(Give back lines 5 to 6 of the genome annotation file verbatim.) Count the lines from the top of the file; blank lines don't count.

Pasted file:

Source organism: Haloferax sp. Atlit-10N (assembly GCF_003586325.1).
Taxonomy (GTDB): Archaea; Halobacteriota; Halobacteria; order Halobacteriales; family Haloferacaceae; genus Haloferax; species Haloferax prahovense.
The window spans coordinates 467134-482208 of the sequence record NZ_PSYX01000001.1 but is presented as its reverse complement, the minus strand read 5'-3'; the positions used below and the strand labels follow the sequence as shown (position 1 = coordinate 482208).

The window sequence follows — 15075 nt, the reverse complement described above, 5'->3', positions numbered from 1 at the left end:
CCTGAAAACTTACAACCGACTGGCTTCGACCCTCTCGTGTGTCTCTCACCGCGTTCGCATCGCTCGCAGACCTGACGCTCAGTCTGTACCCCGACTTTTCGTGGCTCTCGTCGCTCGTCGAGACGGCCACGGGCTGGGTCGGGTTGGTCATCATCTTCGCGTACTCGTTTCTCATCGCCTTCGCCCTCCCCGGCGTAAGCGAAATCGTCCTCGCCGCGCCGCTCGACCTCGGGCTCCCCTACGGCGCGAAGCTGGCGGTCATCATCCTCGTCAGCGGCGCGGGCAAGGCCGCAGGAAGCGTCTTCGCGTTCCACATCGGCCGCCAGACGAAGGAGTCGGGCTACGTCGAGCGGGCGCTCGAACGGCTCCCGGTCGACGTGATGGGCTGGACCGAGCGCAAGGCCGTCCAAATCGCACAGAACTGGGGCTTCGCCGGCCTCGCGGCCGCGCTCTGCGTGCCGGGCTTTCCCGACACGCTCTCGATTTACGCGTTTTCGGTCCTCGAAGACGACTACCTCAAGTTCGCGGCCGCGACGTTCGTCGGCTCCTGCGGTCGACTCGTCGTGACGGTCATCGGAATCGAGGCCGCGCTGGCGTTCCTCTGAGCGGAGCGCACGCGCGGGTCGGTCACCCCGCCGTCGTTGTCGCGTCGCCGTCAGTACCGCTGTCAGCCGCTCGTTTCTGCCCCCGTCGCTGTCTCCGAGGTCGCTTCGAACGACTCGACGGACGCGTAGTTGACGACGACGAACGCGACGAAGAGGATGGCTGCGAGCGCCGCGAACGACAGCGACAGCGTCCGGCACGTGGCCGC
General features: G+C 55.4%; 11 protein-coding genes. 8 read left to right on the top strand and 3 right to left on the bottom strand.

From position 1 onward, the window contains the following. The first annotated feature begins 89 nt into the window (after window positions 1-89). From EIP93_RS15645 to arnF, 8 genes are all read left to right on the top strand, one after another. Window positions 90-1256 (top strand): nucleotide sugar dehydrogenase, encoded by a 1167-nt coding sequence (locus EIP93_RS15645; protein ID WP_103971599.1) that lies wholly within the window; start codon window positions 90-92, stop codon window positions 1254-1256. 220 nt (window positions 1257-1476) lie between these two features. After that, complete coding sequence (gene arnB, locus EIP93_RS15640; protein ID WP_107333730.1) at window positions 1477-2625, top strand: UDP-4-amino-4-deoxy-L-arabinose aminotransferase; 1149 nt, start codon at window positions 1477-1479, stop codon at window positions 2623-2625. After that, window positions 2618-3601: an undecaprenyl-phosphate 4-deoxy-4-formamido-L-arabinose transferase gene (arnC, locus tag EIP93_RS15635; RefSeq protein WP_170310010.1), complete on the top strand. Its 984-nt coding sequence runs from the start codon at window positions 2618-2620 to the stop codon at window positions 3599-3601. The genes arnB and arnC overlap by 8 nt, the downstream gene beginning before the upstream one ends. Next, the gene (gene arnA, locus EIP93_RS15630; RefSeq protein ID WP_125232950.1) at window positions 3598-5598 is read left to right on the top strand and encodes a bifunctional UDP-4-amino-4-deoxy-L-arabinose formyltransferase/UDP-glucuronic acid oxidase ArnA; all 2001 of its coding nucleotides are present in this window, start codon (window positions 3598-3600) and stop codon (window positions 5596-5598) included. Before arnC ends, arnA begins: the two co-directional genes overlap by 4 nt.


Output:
CCTGAAAACTTACAACCGACTGGCTTCGACCCTCTCGTGTGTCTCTCACCGCGTTCGCATCGCTCGCAGACCTGACGCTCAGTCTGTACCCCGACTTTTCGTGGCTCTCGTCGCTCGTCGAGACGGCCACGGGCTGGGTCGGGTTGGTCATCATCTTCGCGTACTCGTTTCTCATCGCCTTCGCCCTCCCCGGCGTAAGCGAAATCGTCCTCGCCGCGCCGCTCGACCTCGGGCTCCCCTACGGCGCGAAGCTGGCGGTCATCATCCTCGTCAGCGGCGCGGGCAAGGCCGCAGGAAGCGTCTTCGCGTTCCACATCGGCCGCCAGACGAAGGAGTCGGGCTACGTCGAGCGGGCGCTCGAACGGCTCCCGGTCGACGTGATGGGCTGGACCGAGCGCAAGGCCGTCCAAATCGCACAGAACTGGGGCTTCGCCGGCCTCGCGGCCGCGCTCTGCGTGCCGGGCTTTCCCGACACGCTCTCGATTTACGCGTTTTCGGTCCTCGAAGACGACTACCTCAAGTTCGCGGCCGCGACGTTCGTCGGCTCCTGCGGTCGACTCGTCGTGACGGTCATCGGAATCGAGGCCGCGCTGGCGTTCCTCTGAGCGGAGCGCACGCGCGGGTCGGTCACCCCGCCGTCGTTGTCGCGTCGCCGTCAGTACCGCTGTCAGCCGCTCGTTTCTGCCCCCGTCGCTGTCTCCGAGGTCGCTTCGAACGACTCGACGGACGCGTAGTTGACGACGACGAACGCGACGAAGAGGATGGCTGCGAGCGCCGCGAACGACAGCGACAGCGTCCGGCACGTGGCCGC
General features: G+C 55.4%; 11 protein-coding genes. 8 read left to right on the top strand and 3 right to left on the bottom strand.